Sue Robb of 4Children talks to Julie Laughton and Alison Britton from the Department for Education about the role of childminders in delivering the 30 hours free entitlement.
Cycling UK has published findings which show that local authorities have spent at least £43.3 million dealing with compensation claims and legal costs due to potholes over the last five years.
The cycling charity points out that the compensation claims and legal fees alone from the 156 highways authorities is equivalent to 17 per cent of the government’s five-year Pothole Action Fund of £250 million, announced in April 2015.
Key findings for the five-year period show that, on average, authorities incurred costs of £277,707.44, with 670 cyclists and 30,893 drivers having their claims accepted. Of that, motorists received on average £841.26 per successful claim and cyclists received on average £10,963.15 per successful claim. Additionally, it found that £9,980,158.74 was spent on legal costs.
Sam Jones, Cycling UK’s senior campaigns officer, said: “Cycling UK’s research reveals only a glimpse of pothole Britain’s human cost. It’s clear more people are being killed and seriously injured while out cycling each year due to years of persistent under investment in our rotting local road networks. The government should concentrate on fixing the roads we have first before building new ones. Councils need provide enough funding to adopt long-term plans for roads maintenance, rather than pursuing a policy of patching up streets only as they become dangerous. With the government looking to encourage more and safer cycling, then the UK’s road surfaces need to be safe enough for people to cycle on."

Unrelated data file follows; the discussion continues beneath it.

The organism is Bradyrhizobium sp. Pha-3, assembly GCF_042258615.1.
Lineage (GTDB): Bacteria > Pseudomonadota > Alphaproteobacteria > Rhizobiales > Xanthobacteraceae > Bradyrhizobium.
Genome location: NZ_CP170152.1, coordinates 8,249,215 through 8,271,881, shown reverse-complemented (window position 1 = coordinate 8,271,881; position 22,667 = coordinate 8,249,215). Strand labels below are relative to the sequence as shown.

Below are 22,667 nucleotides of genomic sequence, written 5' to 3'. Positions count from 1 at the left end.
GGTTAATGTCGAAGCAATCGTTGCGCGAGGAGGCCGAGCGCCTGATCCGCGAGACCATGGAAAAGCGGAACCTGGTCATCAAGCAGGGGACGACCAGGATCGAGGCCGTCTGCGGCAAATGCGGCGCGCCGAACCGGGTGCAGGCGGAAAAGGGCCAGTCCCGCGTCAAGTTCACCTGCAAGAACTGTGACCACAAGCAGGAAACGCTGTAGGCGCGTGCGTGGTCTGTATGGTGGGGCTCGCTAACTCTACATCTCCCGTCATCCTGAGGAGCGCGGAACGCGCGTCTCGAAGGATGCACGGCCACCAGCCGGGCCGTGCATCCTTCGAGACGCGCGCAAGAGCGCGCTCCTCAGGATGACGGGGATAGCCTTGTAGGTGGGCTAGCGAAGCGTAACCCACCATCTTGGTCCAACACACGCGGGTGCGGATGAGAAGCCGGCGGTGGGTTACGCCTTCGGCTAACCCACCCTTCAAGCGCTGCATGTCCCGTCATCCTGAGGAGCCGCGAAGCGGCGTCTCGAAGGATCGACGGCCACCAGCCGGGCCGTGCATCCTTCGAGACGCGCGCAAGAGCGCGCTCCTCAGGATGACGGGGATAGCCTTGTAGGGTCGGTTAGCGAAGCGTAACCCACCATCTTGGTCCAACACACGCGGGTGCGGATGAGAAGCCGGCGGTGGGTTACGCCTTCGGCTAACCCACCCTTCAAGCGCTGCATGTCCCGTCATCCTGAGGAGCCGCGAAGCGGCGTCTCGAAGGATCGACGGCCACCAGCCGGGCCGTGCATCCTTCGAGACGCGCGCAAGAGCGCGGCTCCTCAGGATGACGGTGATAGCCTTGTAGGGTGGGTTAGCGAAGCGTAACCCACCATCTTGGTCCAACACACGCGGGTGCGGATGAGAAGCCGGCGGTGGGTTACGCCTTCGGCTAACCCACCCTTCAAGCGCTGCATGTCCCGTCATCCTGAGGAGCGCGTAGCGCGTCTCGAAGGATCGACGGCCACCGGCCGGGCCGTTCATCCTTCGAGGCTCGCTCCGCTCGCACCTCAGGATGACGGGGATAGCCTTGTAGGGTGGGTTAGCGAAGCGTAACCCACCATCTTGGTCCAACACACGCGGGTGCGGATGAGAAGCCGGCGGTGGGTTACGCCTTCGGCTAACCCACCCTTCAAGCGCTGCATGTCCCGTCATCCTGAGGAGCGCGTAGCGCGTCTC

Councils wanting to reduce pollution from toxic gases such as nitrogen dioxide from traffic on our roads must also consider how compliance can be cost-effectively achieved for the Clean Air Zones (CAZ) and Low Emission Zones (LEZ) that they are currently planning.
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